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acknowledge the noblest charity in the smallest gift, as wherever there is a willing mind, it is accepted according to what a man hath, and not according to what he hath not. (2 Cor. viii. 12.)

Let us imitate the candour of our blessed Redeemer; and be ready to be pleased with little services. The circumstances of mankind are such, that few have it in their power to do great matters frequently for the service of others: but the desire of a man is his kindness, (Prov. xix. 22.) the principles and circumstances of an action recommend it more than the appearance it may make; and a multiplicity of little kind offices, in persons frequently conversant with each other, are the bands of society and friendship. We ought therefore to preserve an habitual tenderness and generosity of mind, and be mutually willing to oblige and to be obliged by them.

To conclude; let us not despise the poor, since there are many of them who will in Christ's computation be found eminently rich in good works; many whose mite will, in the treasury of God, have the value of a talent, and will condemn the sordid parsimony with which many of the rich and great have cast their presents into it: while what the latter part with out of their abundance bears no proportion in the account of God to what the former freely spare from their necessity. Happy is it for every truly pious and benevolent mind that it is to give up its final account to him who searches the heart, and who is witness to those devout and charitable purposes which will always stretch themselves out beyond the limit of actions, and engage the charitable soul to wish more good than the power and revenues even of kingdoms could effect.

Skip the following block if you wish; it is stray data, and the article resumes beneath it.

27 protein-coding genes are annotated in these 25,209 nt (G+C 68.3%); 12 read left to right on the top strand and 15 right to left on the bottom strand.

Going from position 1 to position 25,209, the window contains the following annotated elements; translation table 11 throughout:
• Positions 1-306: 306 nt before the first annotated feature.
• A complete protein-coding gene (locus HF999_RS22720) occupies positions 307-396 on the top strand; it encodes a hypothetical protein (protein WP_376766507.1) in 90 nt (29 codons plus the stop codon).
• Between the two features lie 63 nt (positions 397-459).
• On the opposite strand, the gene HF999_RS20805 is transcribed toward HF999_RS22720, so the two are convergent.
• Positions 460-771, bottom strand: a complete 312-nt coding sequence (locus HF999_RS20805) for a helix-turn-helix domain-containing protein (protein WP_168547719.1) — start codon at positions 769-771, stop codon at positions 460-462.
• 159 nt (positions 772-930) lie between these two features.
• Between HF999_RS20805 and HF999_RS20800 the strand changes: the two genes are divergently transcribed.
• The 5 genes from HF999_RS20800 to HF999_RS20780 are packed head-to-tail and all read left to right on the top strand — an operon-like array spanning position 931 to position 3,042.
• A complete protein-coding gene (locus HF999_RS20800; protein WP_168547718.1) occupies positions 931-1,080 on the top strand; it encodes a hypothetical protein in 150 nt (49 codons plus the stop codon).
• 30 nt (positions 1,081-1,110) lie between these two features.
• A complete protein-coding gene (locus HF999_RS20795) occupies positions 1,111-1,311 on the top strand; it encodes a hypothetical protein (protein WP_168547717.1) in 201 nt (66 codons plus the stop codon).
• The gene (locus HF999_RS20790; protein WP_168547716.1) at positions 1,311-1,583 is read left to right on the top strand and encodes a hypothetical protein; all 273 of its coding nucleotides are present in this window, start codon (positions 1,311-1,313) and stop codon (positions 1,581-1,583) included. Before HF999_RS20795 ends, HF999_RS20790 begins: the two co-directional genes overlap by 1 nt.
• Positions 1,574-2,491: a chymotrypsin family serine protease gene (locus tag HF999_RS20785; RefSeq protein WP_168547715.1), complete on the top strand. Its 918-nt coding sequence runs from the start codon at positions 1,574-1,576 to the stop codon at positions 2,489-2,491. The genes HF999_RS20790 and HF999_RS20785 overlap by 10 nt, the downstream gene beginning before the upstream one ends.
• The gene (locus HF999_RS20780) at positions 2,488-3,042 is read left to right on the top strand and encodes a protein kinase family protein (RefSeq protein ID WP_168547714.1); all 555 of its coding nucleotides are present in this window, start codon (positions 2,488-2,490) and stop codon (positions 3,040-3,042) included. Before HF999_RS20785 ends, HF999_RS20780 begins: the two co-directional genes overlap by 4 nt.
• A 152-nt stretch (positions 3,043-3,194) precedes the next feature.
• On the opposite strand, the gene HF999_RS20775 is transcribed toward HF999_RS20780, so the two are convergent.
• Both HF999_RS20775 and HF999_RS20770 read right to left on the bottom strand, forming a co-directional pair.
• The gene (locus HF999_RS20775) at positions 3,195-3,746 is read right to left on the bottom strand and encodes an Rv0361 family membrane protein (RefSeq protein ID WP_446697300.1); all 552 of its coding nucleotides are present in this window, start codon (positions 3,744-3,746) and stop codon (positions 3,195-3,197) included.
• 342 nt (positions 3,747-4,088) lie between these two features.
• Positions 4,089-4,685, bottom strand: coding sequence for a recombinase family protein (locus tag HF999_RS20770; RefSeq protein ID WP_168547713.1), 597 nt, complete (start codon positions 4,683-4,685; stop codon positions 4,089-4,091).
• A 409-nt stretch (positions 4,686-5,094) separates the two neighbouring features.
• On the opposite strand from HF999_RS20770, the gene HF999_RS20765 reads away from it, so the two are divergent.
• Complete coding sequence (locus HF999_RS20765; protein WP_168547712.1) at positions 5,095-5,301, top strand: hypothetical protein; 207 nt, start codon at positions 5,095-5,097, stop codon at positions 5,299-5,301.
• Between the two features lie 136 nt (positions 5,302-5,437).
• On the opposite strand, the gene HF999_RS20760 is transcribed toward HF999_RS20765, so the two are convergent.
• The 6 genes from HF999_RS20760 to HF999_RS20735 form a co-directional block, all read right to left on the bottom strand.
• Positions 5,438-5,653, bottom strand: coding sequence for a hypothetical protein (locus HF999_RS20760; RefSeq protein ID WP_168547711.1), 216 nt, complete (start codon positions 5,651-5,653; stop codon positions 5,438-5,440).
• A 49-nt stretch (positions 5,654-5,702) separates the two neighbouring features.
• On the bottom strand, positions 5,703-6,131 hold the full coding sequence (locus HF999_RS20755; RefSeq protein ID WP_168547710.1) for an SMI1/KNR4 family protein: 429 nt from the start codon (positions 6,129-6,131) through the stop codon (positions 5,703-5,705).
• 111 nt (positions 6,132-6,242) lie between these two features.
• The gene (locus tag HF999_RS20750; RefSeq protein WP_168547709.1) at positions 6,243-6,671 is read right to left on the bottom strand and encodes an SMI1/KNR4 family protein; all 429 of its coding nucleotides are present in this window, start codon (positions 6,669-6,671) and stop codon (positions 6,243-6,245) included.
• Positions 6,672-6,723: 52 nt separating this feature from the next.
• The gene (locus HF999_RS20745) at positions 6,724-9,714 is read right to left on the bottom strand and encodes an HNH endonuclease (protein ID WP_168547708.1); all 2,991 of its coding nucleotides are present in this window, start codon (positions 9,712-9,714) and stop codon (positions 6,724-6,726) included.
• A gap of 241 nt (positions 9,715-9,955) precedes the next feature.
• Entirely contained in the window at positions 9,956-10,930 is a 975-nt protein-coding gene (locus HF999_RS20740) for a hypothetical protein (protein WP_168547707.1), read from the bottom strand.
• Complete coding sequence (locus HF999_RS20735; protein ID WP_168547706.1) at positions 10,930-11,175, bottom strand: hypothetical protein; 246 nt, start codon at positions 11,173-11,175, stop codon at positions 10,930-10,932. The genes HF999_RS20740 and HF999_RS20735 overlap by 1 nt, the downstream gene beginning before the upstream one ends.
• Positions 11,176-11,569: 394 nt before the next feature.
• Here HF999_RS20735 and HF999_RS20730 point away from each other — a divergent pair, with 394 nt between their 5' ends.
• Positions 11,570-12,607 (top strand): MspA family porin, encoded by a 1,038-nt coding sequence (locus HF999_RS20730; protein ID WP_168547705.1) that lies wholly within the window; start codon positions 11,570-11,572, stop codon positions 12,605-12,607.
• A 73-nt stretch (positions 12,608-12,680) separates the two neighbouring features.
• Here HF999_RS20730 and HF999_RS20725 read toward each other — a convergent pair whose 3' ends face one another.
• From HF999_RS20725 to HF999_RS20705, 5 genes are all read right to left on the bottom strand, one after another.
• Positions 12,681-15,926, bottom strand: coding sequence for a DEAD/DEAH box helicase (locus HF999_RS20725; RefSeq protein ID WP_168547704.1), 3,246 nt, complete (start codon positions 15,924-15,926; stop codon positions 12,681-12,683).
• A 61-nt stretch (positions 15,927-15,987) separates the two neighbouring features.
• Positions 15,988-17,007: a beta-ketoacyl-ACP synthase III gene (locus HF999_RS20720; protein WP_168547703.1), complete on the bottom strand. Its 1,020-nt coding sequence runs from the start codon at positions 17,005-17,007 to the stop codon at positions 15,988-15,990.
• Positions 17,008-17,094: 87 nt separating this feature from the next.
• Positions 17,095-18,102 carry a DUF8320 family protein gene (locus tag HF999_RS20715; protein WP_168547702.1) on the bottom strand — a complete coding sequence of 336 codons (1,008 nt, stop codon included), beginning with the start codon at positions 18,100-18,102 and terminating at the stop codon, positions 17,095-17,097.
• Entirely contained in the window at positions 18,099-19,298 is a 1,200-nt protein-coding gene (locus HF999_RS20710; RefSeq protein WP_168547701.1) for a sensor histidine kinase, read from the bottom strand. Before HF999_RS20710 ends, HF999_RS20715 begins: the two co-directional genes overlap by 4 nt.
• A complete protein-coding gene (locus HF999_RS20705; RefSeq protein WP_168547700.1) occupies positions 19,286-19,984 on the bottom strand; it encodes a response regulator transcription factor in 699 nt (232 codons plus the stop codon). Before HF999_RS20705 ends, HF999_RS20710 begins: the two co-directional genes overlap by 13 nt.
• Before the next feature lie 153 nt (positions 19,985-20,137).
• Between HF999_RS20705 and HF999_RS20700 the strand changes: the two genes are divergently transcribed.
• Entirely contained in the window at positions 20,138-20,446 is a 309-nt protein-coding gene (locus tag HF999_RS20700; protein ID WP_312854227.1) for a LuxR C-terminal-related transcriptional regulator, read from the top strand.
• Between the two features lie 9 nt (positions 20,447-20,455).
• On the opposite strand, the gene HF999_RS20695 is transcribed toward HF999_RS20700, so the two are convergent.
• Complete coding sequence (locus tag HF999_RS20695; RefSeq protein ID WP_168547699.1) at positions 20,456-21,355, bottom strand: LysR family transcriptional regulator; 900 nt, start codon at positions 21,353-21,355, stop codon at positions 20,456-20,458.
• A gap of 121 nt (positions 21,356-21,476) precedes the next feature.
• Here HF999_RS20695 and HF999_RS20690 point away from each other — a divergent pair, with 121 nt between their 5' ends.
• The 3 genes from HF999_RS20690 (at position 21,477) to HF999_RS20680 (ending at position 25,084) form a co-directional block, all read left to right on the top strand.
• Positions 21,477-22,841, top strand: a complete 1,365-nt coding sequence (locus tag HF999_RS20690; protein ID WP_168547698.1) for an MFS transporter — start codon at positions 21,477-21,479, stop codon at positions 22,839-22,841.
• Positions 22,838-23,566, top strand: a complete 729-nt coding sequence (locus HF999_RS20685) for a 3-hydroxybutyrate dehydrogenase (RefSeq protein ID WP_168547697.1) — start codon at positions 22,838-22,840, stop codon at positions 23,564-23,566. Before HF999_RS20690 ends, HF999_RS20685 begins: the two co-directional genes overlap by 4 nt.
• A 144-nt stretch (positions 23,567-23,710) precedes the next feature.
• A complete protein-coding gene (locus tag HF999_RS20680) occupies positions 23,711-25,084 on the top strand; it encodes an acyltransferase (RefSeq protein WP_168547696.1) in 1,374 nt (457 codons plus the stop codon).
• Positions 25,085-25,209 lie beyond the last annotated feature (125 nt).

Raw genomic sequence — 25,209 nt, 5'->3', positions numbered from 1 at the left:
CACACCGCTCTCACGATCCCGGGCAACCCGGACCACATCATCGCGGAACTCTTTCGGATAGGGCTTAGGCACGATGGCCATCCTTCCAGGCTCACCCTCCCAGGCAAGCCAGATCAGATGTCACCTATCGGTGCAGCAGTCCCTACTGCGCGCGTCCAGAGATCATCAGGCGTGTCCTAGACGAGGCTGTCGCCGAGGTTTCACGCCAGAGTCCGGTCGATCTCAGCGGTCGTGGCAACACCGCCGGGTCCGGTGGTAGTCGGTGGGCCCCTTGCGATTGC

How evidently necessary is the operation of Divine grace to conquer the prejudices of a sinful heart; since even the preach ing of Christ himself, enforced by all his stupendous miracles, could not overcome those prejudices without it ! And how cautious should sinners be that they do not stop their ears to the joyful sound of the gospel, and shut their eyes against its glorious light; lest God should leave them to their own delusions, and in his righteous judgment seal them up under final blindness and impenitence! Then will they never be converted and healed; but die with that poison in all the faculties of their souls, which will make them for ever restless and miserable.

Can we find words sufficient to express the madness of these Pharisees, who, while they were in their consciences convinced that Jesus was the Christ, would not confess that conviction, and publicly pay their homage to him, because they loved the praise of men more than the praise of God? Strange infatuation of the human mind! that it should be capable of believing there is a God, and yet of preferring the creatures

before him and should sometimes imagine the vain breath of popular applause or popular censure so considerable, as that God should be offended to please man; and all the honours and rewards of his heavenly presence lost, to secure a little regard from those who are perishing in their crimes, and will ere long be themselves the objects of everlasting shame and contempt.

JOHN XII. 44-50.

But Jesus cried and said, He that believeth on me, believeth not on me, but on him that sent me. And he that seeth me seeth him that sent me. I am come a light into the world, that whosoever believeth in me should not abide in darkness. And if any man hear my words, and believe not, I judge him not: for I came not to judge the world, but to save the world. He that rejecteth me, and receiveth not my words, hath one that judgeth him: the word that I have spoken, the same shall judge him in the last day. For I have not spoken of myself; but the Father which sent me, he gave me a commandment, what I should say, and what I should speak. And I know that his commandment is life everlasting: whatsoever I speak therefore, even as the Father said unto me, so I speak.